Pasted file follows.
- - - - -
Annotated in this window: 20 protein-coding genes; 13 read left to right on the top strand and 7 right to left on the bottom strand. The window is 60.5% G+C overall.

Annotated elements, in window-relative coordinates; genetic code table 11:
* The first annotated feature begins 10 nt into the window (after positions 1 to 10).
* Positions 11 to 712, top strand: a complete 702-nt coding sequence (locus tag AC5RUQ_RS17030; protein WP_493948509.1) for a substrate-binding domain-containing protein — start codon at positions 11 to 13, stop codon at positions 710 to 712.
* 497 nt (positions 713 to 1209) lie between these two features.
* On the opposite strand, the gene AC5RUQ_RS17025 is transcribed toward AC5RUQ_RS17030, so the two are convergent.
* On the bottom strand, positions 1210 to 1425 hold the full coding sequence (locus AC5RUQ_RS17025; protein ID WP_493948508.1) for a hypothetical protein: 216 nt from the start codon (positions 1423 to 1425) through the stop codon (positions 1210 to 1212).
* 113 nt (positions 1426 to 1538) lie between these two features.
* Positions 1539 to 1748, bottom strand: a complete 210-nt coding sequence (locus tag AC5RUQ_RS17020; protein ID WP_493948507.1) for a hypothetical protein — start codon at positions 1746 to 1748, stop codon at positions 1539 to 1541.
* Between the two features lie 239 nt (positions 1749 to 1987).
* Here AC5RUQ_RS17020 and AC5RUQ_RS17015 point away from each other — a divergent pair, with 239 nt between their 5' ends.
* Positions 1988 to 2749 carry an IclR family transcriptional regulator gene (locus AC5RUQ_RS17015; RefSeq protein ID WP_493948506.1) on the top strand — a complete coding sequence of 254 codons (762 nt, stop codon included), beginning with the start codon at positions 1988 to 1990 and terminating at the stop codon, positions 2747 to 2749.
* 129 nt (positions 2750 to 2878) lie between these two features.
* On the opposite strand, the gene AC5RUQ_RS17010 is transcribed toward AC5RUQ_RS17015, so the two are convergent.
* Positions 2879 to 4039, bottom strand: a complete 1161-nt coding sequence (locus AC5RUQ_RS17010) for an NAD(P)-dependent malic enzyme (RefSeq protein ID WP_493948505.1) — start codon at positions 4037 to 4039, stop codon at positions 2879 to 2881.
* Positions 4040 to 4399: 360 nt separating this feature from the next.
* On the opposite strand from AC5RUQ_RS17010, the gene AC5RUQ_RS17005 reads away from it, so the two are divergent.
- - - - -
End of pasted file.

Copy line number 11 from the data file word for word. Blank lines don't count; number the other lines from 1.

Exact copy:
* Here AC5RUQ_RS17020 and AC5RUQ_RS17015 point away from each other — a divergent pair, with 239 nt between their 5' ends.